Jun 11, 2015 |

A Fellows Graduation Photo Album

Becoming a doctor is a long process – and becoming a specialist takes even longer. After medical school comes internship, residency and then fellowship. As an academic medical center, training the next generation of physicians is an important part of Columbia University Medical Center’s mission. Fellowship to become a pediatric oncologist or hematologist takes three years. At the end of that time these doctors have treated patients, conducted research, and collaborated with colleagues across the Division of Pediatric Hematology, Oncology & Stem Cell Transplantation. In other words, they become part of our family.

Left to right: Ellen Hooper, Evelyn Rustia, Chana Glasser, and Sarah Tannenbaum
Left to right: Ellen Hooper, Evelyn Rustia, Chana Glasser, and Sarah Tannenbaum

Today we had a party for the four graduating third year fellows: Chana Glasser, Ellen Hooper, Evelyn Rustia and Sarah Tannenbaum. While we are sad to see these remarkable women leave our division, we have no doubt they will accomplish great things in the future. Here are some photos and notes from the event.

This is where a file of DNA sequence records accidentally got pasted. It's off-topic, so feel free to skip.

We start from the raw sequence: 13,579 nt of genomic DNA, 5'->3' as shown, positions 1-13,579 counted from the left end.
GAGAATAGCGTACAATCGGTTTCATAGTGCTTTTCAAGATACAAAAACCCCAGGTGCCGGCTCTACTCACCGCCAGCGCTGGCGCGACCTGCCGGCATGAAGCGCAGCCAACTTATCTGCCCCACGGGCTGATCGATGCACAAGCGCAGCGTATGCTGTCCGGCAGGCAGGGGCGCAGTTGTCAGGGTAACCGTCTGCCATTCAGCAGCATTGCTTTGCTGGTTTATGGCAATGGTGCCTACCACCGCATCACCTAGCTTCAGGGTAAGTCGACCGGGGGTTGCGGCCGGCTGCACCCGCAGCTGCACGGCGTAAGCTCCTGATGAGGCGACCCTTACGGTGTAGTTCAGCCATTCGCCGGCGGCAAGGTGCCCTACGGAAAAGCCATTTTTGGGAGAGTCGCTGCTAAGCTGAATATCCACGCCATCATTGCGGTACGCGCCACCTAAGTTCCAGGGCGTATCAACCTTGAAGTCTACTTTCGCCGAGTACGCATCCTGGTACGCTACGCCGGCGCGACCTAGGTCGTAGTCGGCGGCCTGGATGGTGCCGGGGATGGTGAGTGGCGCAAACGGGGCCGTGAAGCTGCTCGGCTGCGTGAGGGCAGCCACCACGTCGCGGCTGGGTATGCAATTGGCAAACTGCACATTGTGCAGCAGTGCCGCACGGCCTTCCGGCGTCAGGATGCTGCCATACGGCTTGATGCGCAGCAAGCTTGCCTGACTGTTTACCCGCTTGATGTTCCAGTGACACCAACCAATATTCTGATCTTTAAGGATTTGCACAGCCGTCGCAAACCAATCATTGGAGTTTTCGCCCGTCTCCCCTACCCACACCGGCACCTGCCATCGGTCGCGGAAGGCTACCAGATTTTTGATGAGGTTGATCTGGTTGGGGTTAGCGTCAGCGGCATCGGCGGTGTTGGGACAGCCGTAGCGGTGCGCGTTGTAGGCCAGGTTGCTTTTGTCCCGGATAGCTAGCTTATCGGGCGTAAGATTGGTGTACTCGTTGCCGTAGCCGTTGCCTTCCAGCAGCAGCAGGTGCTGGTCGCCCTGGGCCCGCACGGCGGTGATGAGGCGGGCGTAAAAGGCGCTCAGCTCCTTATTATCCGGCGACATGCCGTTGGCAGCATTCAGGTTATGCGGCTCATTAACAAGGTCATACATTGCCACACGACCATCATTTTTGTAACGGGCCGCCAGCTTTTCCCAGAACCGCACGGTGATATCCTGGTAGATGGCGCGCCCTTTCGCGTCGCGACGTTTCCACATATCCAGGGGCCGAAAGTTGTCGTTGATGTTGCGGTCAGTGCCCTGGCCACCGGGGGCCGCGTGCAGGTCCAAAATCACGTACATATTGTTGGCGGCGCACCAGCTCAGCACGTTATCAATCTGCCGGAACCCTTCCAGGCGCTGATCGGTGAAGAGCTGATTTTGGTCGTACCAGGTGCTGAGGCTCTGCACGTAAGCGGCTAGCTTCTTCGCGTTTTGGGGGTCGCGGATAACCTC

Dr. Prakash Satwani

Dr. Prakash Satwani, one of our Stem Cell Transplantation Faculty members and a director of the Fellowship Program praised the graduating fellows by saying: “You lit a fire in our education program. Before you came, we had a spark but no fire.” Dr. Darrell Yamashiro, one of our oncologists who also leads the Fellowship Program, talked about how far the young doctors had come in three years, noting that each one had also found time to have children during their training, also a great accomplishment.

Dr. Darrell Yamashiro

Clinical faculty members Julia Glade Bender, Kara Kelly and Michael Weiner all spoke about specific strengths – how Dr. Tannenbaum “threw herself” into the lives of her patients, getting to know them very well, or how well Dr. Rustia dealt with some very difficult cases. Dr. Hooper’s multitasking skills were pointed out and everyone agreed that Dr. Glasser is a natural leader. It was obvious on her first day that she would be Chief Fellow. Second Year Fellow Robyn Gartrell spoke movingly about how Dr. Glasser always found time to offer support in tough moments, adding another meaning to the word “fellowship.”

Dr. Andrew Kung

Our Division Director, Dr. Andrew Kung, had the last word and spoke about how the first day for the fellows was also his first day at Columbia. He felt lucky to have learned the ropes here alongside such great people. “If you ever need help in the future,” he concluded, “we are always here for you.” After all, that’s what you do for family.

If you would like to make a donation in honor of one of our fellows, or to the Fellowship program, click here.